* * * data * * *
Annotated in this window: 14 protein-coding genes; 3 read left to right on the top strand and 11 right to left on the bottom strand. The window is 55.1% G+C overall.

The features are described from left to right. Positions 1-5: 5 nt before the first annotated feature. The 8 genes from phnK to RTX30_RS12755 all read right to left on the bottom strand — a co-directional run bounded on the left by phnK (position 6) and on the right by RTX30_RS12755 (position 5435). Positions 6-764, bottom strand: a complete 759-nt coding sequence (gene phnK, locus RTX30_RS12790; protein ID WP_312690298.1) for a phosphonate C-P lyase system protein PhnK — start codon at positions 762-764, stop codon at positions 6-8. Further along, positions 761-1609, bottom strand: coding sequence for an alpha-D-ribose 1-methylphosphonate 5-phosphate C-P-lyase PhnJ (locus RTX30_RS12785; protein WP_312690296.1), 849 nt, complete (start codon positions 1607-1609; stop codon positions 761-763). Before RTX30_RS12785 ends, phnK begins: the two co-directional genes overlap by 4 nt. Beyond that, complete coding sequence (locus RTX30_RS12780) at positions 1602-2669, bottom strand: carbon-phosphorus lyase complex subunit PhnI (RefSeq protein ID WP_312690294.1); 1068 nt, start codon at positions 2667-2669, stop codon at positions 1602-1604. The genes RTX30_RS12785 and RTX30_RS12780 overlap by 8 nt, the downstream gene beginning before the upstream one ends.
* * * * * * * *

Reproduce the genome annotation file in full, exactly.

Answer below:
Annotated in this window: 14 protein-coding genes; 3 read left to right on the top strand and 11 right to left on the bottom strand. The window is 55.1% G+C overall.

The features are described from left to right. Positions 1-5: 5 nt before the first annotated feature. The 8 genes from phnK to RTX30_RS12755 all read right to left on the bottom strand — a co-directional run bounded on the left by phnK (position 6) and on the right by RTX30_RS12755 (position 5435). Positions 6-764, bottom strand: a complete 759-nt coding sequence (gene phnK, locus RTX30_RS12790; protein ID WP_312690298.1) for a phosphonate C-P lyase system protein PhnK — start codon at positions 762-764, stop codon at positions 6-8. Further along, positions 761-1609, bottom strand: coding sequence for an alpha-D-ribose 1-methylphosphonate 5-phosphate C-P-lyase PhnJ (locus RTX30_RS12785; protein WP_312690296.1), 849 nt, complete (start codon positions 1607-1609; stop codon positions 761-763). Before RTX30_RS12785 ends, phnK begins: the two co-directional genes overlap by 4 nt. Beyond that, complete coding sequence (locus RTX30_RS12780) at positions 1602-2669, bottom strand: carbon-phosphorus lyase complex subunit PhnI (RefSeq protein ID WP_312690294.1); 1068 nt, start codon at positions 2667-2669, stop codon at positions 1602-1604. The genes RTX30_RS12785 and RTX30_RS12780 overlap by 8 nt, the downstream gene beginning before the upstream one ends.